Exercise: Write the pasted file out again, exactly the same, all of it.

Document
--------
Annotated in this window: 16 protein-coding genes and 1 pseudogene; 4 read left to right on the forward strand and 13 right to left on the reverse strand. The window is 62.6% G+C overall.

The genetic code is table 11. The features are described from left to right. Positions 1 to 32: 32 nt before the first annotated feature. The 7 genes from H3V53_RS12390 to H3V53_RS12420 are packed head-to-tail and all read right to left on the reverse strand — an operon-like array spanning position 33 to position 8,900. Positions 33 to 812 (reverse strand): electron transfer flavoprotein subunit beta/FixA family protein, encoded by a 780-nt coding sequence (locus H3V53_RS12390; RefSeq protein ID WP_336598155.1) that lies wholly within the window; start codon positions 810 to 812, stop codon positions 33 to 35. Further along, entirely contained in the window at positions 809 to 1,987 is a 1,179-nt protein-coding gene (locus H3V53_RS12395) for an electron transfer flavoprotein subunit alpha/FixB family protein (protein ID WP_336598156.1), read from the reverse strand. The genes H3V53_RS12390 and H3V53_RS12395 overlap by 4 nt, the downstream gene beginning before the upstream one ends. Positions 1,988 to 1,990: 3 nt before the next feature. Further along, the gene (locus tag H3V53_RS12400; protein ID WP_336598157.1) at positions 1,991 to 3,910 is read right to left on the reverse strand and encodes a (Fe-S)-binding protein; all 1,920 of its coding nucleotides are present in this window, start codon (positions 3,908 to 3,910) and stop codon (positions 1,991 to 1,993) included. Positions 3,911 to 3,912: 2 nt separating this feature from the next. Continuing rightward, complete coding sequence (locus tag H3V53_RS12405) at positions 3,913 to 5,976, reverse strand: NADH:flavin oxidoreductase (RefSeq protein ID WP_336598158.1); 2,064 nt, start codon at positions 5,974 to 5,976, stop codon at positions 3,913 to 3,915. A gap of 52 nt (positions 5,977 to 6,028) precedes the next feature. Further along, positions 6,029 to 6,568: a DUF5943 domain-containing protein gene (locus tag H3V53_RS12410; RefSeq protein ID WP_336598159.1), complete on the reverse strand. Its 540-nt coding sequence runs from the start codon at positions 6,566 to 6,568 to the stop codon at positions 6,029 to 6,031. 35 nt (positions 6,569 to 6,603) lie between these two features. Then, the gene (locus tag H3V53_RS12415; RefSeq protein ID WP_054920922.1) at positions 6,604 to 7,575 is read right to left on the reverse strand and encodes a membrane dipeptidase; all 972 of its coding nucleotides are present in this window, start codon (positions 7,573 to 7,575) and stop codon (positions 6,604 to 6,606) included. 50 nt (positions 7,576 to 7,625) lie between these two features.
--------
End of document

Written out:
Annotated in this window: 16 protein-coding genes and 1 pseudogene; 4 read left to right on the forward strand and 13 right to left on the reverse strand. The window is 62.6% G+C overall.

The genetic code is table 11. The features are described from left to right. Positions 1 to 32: 32 nt before the first annotated feature. The 7 genes from H3V53_RS12390 to H3V53_RS12420 are packed head-to-tail and all read right to left on the reverse strand — an operon-like array spanning position 33 to position 8,900. Positions 33 to 812 (reverse strand): electron transfer flavoprotein subunit beta/FixA family protein, encoded by a 780-nt coding sequence (locus H3V53_RS12390; RefSeq protein ID WP_336598155.1) that lies wholly within the window; start codon positions 810 to 812, stop codon positions 33 to 35. Further along, entirely contained in the window at positions 809 to 1,987 is a 1,179-nt protein-coding gene (locus H3V53_RS12395) for an electron transfer flavoprotein subunit alpha/FixB family protein (protein ID WP_336598156.1), read from the reverse strand. The genes H3V53_RS12390 and H3V53_RS12395 overlap by 4 nt, the downstream gene beginning before the upstream one ends. Positions 1,988 to 1,990: 3 nt before the next feature. Further along, the gene (locus tag H3V53_RS12400; protein ID WP_336598157.1) at positions 1,991 to 3,910 is read right to left on the reverse strand and encodes a (Fe-S)-binding protein; all 1,920 of its coding nucleotides are present in this window, start codon (positions 3,908 to 3,910) and stop codon (positions 1,991 to 1,993) included. Positions 3,911 to 3,912: 2 nt separating this feature from the next. Continuing rightward, complete coding sequence (locus tag H3V53_RS12405) at positions 3,913 to 5,976, reverse strand: NADH:flavin oxidoreductase (RefSeq protein ID WP_336598158.1); 2,064 nt, start codon at positions 5,974 to 5,976, stop codon at positions 3,913 to 3,915. A gap of 52 nt (positions 5,977 to 6,028) precedes the next feature. Further along, positions 6,029 to 6,568: a DUF5943 domain-containing protein gene (locus tag H3V53_RS12410; RefSeq protein ID WP_336598159.1), complete on the reverse strand. Its 540-nt coding sequence runs from the start codon at positions 6,566 to 6,568 to the stop codon at positions 6,029 to 6,031. 35 nt (positions 6,569 to 6,603) lie between these two features. Then, the gene (locus tag H3V53_RS12415; RefSeq protein ID WP_054920922.1) at positions 6,604 to 7,575 is read right to left on the reverse strand and encodes a membrane dipeptidase; all 972 of its coding nucleotides are present in this window, start codon (positions 7,573 to 7,575) and stop codon (positions 6,604 to 6,606) included. 50 nt (positions 7,576 to 7,625) lie between these two features.